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Penguins coach Sullivan focused on present

Commitment to short-term has fueled Pittsburgh's ascent

by By Wes Crosby / NHL.com Correspondent

PITTSBURGH-- Pittsburgh Penguins coach Mike Sullivan stresses "the past is the past."

That won't change in the Eastern Conference First Round against the New York Rangers beginning with Game 1 on Wednesday (8 p.m. ET; USA, TVA Sports, SN, ROOT, MSG).

Since replacing Mike Johnston on Dec. 12, Sullivan has led Pittsburgh to a 33-16-5 record and second place in the Metropolitan Division. Before losing 3-1 to the Philadelphia Flyers on Saturday, the Penguins won 14 of their previous 15 games to surge past the Rangers in the division and set up a third Stanley Cup Playoff series between the rivals in the past three years.

"One of the things that I love about this group that we have is their commitment to the short-term focus of the game in front of them," Sullivan said. "We certainly learn from our experiences in the past, but we don't dwell on them and we don't get ahead of ourselves. And we make sure that we maintain that necessary short-term focus and we use all of our energy and our resources to try to win that game right in front of us.

"That's been our approach now for four or five months since I've been here and I think that's what our focus is going to continue to be."

To these Penguins, it doesn't matter that they failed to score more than one goal four times in a five-game series loss to against the Rangers a year ago. It doesn't matter that Pittsburgh surrendered a 3-1 series lead to lose in seven games the previous year.

The Penguins also don't seem to care about their success against the Rangers this season, winning three of four games. According to captain Sidney Crosby, Pittsburgh won't take anything away from its season series against New York.

"It doesn't really matter," Crosby said. "I think you find what your strengths are and what made you successful, and the things you need to clean up, but none of that means anything now. We have to go out there and win four games."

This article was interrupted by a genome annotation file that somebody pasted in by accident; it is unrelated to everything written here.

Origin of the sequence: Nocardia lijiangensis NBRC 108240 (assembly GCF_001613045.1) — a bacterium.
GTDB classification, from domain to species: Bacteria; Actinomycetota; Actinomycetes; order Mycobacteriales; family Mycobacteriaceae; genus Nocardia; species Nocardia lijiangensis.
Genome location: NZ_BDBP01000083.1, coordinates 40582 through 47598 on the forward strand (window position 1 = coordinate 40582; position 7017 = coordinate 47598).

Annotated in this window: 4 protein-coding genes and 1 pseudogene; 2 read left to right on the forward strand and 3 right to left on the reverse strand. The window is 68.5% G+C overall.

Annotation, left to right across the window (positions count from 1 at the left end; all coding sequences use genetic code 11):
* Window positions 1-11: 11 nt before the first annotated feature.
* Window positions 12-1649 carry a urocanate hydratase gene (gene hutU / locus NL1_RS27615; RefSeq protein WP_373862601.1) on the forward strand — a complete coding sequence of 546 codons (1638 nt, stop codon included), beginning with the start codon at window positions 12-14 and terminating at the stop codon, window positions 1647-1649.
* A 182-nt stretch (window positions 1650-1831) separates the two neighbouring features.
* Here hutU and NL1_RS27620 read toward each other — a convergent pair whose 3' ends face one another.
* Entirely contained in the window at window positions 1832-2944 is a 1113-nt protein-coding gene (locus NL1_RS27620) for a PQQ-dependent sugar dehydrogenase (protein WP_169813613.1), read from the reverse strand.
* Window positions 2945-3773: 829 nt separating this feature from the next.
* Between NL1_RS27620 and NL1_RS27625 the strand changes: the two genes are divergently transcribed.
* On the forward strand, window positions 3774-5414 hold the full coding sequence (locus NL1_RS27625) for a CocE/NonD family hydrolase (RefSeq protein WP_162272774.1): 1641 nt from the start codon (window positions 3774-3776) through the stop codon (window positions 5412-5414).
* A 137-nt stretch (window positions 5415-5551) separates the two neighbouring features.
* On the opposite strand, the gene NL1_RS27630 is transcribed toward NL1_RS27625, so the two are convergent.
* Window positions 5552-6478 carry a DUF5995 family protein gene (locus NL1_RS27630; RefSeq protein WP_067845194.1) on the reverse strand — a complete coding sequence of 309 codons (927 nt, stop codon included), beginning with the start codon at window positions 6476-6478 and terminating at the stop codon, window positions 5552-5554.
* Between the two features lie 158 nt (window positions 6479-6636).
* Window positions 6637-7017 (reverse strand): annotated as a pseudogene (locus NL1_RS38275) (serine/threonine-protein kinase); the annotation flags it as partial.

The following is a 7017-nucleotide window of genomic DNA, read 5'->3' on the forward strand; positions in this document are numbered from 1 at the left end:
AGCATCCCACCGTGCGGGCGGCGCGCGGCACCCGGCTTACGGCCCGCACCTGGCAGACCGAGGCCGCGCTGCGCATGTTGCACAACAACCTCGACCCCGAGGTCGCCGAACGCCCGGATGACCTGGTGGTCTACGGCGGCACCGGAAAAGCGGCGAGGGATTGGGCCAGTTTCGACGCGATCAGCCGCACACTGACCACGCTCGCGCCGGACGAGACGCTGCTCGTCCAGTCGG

Video: PIT@WSH: Crosby nets breakaway for slick GWG in OT

Sullivan complimented Pittsburgh's resilience that has been on display recently, including on April 5 when they dug a 3-0 hole before winning 5-3 against the Ottawa Senators. The ability to climb back can be attributed to playing the game the right way, another facet Sullivan has preached during his tenure in Pittsburgh.

"We've tried to define that, what that means," Sullivan said. "I think when you look at our group, when we're at our best, we use that phrase 'We play the game the right way.' I think it always starts with the decision we make with the puck and we don't become a high-risk team, but we become a calculated team."

Part of that stems from utilizing the Penguins' speed effectively. Pittsburgh now attempts to get the puck up ice quickly and shoots into the crease frequently.

That philosophy didn't immediately result in wins. The Penguins lost each of their first four games under Sullivan despite averaging more than 30 shots.

Eventually, Pittsburgh adjusted to the new style and began crowding the net front, resulting in screens, deflections and rebounds leading to goals. The Penguins seemed to reach their offensive peak down the stretch when they scored at least five regulation goals in four consecutive games from March 31-April 5.

"We try to play fast and that's been really good for us the past two months," forward Patric Hornqvist said. "We always try to play with a high pace and sometimes we don't have to carry the puck. We chip it in and go and get it. We have fast forwards and our D has been really good joining the rush. I think that makes it hard to defend."

In their past two games, the Penguins outscored the Rangers 8-5. That is of no importance to Pittsburgh, however, and neither is its past playoff struggles.

The Penguins are solely focused on winning the Stanley Cup for the first time since 2009.

"This is a team that we've had great battles with the last couple years, and this year, and we're looking forward to getting ready to play on Wednesday," defenseman Ben Lovejoy said. "I think the ultimate goal for guys in this room is to play our best hockey and to win the Stanley Cup. We're going to have to go through some really good teams and it starts with the Rangers."

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